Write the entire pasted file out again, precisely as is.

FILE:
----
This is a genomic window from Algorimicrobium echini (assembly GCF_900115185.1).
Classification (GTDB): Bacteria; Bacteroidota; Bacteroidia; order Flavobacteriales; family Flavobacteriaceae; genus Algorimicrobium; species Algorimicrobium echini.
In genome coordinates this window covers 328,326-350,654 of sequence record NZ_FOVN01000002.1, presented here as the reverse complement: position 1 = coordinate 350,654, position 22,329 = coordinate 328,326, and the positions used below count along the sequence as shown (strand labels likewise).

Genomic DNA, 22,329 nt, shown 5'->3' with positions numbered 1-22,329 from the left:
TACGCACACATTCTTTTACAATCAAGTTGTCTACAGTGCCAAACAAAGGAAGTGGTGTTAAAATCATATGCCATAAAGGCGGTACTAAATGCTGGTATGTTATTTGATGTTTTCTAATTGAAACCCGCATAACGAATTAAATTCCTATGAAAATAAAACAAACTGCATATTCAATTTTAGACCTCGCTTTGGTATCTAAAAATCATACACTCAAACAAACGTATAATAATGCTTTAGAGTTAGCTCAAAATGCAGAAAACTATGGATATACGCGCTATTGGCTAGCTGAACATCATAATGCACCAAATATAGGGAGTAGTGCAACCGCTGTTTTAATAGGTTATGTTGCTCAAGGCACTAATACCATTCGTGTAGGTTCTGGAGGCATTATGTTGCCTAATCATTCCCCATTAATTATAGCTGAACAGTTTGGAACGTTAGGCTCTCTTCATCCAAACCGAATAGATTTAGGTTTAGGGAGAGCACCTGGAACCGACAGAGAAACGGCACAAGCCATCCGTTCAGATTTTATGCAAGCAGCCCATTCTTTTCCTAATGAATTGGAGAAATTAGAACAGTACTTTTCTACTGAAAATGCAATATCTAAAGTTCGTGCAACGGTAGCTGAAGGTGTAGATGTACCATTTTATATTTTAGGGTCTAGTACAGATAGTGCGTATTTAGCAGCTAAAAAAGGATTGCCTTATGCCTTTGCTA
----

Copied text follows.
This is a genomic window from Algorimicrobium echini (assembly GCF_900115185.1).
Classification (GTDB): Bacteria; Bacteroidota; Bacteroidia; order Flavobacteriales; family Flavobacteriaceae; genus Algorimicrobium; species Algorimicrobium echini.
In genome coordinates this window covers 328,326-350,654 of sequence record NZ_FOVN01000002.1, presented here as the reverse complement: position 1 = coordinate 350,654, position 22,329 = coordinate 328,326, and the positions used below count along the sequence as shown (strand labels likewise).

Genomic DNA, 22,329 nt, shown 5'->3' with positions numbered 1-22,329 from the left:
TACGCACACATTCTTTTACAATCAAGTTGTCTACAGTGCCAAACAAAGGAAGTGGTGTTAAAATCATATGCCATAAAGGCGGTACTAAATGCTGGTATGTTATTTGATGTTTTCTAATTGAAACCCGCATAACGAATTAAATTCCTATGAAAATAAAACAAACTGCATATTCAATTTTAGACCTCGCTTTGGTATCTAAAAATCATACACTCAAACAAACGTATAATAATGCTTTAGAGTTAGCTCAAAATGCAGAAAACTATGGATATACGCGCTATTGGCTAGCTGAACATCATAATGCACCAAATATAGGGAGTAGTGCAACCGCTGTTTTAATAGGTTATGTTGCTCAAGGCACTAATACCATTCGTGTAGGTTCTGGAGGCATTATGTTGCCTAATCATTCCCCATTAATTATAGCTGAACAGTTTGGAACGTTAGGCTCTCTTCATCCAAACCGAATAGATTTAGGTTTAGGGAGAGCACCTGGAACCGACAGAGAAACGGCACAAGCCATCCGTTCAGATTTTATGCAAGCAGCCCATTCTTTTCCTAATGAATTGGAGAAATTAGAACAGTACTTTTCTACTGAAAATGCAATATCTAAAGTTCGTGCAACGGTAGCTGAAGGTGTAGATGTACCATTTTATATTTTAGGGTCTAGTACAGATAGTGCGTATTTAGCAGCTAAAAAAGGATTGCCTTATGCCTTTGCTA